This is an essay by Anita Dualeh.
Reading is good for the brain. Though this would probably never be one’s primary reason for reading, it is an interesting byproduct of being an avid reader. The cognitive benefits of reading may also suggest some compelling reasons why we might want to help others – either children or struggling adults – to advance in their reading skills. (Kudos to all the reading mentors out there.)
The following findings are from an article published in the Journal of Direct Reading Instruction in which a professor of education and a professor of psychology examine empirical evidence about the contribution of independent reading to one’s general knowledge, reading ability and verbal intelligence. Though key findings in the article included both the impact of reading on children and adults, this blog post focuses on findings from studies with adults.
Growth in Verbal Skills
One benefit of reading a lot is a well-developed vocabulary. Most people acquire vocabulary through exposure rather than explicit instruction. We learn new words by seeing them or hearing them used in context. Since oral language lacks the richness of written material, most vocabulary is acquired through reading. Reading material typically contains words that are two to three times more rare than words used in conversation or TV. Additionally, print material provides about three times as many opportunities to encounter new words than oral language does. Results from a study with college students suggest that reading also makes a significant contribution to verbal fluency, spelling and general knowledge, even after factoring out the contribution of reading ability and general intelligence.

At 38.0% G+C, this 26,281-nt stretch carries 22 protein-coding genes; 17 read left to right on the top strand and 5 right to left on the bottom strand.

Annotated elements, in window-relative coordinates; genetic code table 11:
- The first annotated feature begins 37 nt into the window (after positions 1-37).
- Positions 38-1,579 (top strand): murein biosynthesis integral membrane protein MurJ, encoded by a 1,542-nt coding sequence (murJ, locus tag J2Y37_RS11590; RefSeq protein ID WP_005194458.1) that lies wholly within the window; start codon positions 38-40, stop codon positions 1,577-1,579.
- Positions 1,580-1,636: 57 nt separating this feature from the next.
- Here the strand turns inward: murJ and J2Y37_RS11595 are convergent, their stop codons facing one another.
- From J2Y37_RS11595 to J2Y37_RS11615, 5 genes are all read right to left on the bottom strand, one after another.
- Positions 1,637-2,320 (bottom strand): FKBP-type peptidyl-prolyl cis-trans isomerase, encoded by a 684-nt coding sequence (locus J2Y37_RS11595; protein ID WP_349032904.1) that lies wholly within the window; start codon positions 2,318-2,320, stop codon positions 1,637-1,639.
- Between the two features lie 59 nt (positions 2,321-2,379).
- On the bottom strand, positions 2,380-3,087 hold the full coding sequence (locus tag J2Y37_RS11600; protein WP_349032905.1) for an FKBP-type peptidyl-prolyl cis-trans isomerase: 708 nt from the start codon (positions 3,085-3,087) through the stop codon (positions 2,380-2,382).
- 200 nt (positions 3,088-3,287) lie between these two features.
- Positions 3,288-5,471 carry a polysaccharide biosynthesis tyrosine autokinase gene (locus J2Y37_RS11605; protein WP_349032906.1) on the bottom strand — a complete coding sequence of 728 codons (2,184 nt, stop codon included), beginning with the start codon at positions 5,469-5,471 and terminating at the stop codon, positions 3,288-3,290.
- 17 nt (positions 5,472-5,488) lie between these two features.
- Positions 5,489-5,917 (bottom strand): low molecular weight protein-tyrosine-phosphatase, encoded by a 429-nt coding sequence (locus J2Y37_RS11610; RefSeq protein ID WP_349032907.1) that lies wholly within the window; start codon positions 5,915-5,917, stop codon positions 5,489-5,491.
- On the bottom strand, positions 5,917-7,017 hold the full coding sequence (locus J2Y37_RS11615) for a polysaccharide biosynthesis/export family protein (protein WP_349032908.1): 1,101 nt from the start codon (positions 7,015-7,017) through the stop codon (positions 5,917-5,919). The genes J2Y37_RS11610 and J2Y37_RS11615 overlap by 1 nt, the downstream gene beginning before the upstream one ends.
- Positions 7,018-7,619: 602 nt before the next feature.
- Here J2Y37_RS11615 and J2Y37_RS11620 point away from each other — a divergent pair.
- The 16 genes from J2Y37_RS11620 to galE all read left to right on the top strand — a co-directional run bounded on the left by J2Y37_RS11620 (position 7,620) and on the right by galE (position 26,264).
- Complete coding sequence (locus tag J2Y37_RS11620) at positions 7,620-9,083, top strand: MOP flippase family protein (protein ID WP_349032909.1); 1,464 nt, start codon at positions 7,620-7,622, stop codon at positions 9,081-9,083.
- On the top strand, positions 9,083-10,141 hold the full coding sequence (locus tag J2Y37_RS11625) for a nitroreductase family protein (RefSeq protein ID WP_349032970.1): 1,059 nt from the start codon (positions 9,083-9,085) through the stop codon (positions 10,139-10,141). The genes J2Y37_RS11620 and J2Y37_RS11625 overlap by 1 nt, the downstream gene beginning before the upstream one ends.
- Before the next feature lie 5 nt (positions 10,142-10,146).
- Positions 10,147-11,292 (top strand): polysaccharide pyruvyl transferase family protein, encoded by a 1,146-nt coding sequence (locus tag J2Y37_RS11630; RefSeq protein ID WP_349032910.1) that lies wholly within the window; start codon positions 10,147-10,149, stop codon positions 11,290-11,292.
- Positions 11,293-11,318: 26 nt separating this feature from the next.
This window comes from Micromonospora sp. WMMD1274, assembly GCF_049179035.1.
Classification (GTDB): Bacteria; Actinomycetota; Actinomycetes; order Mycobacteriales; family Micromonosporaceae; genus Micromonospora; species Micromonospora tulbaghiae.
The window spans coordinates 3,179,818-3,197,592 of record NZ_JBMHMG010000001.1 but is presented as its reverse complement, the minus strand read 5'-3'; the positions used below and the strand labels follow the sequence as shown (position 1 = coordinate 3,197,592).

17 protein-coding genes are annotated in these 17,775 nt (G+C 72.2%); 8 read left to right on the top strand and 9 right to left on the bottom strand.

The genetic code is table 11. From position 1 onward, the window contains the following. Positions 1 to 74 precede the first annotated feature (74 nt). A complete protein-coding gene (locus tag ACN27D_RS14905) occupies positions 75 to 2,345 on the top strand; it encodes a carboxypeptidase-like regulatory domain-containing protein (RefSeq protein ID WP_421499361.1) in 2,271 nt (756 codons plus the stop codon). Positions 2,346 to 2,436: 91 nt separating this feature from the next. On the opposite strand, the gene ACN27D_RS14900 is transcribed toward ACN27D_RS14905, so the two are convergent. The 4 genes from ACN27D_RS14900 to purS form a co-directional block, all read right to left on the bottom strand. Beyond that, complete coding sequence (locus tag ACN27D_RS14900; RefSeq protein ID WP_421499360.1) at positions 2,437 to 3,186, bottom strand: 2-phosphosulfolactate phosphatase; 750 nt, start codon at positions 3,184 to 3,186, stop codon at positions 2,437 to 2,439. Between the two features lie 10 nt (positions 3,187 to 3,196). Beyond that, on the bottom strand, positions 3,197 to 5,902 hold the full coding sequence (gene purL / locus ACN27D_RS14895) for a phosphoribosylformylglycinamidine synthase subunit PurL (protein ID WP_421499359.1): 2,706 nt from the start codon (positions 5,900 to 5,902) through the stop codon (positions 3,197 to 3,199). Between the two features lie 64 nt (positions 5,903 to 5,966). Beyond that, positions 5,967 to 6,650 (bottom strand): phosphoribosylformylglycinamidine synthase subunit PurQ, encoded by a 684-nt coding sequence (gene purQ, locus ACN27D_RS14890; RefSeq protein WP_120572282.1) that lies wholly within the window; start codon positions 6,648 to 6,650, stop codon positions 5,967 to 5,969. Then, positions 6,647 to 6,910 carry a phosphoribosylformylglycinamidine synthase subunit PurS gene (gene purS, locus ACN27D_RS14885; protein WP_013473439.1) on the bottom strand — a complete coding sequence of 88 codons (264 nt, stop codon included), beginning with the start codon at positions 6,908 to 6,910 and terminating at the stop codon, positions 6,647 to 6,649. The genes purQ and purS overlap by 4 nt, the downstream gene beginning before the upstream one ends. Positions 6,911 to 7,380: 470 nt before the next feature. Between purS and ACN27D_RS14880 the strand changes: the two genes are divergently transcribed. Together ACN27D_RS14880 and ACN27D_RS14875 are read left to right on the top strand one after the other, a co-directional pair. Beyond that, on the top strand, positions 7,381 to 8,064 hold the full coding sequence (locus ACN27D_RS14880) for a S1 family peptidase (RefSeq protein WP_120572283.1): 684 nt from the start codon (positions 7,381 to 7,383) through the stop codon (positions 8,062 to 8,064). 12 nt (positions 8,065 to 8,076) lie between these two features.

Reading volume is associated with higher scores on general knowledge tests, while television watching is associated with lower scores. In a study involving 268 college students, avid readers scored higher on five different measures of general/practical knowledge. Respondents also demonstrated that familiarity with prime time television material tended to be negatively associated with possessing accurate information about the world. Researchers concluded that the “cognitive anatomy of misinformation” is the result of too little reading (though they did note that watching public television programs, news and documentary could have similar positive effects on world knowledge as reading would.)
Arrested Cognitive Decline
One study compared the performance of college students and senior citizens on working memory, general knowledge, vocabulary and syllogistic reasoning. Participants also completed several measures of reading volume. College students outperformed older participants on working memory and reasoning tasks, whereas they did not do as well as the older participants on vocabulary and general knowledge tasks. The positive relationships between age and vocabulary and age and general knowledge in senior citizens were shown to be correlated with reading volume. These results suggest that reading helps compensate for the natural cognitive decline associated with aging.
Though an early start in reading is an important predictor of lifelong reading habits, readers of all ability levels should be encouraged by learning that reading yields significant dividends for everyone.
So, how do we help more people become avid readers?
What Reading Does for the Mind
Anita Dualeh is a freelance education writer who creates everything from test items to web content. She blogs at www.1stteacher.wordpress.com.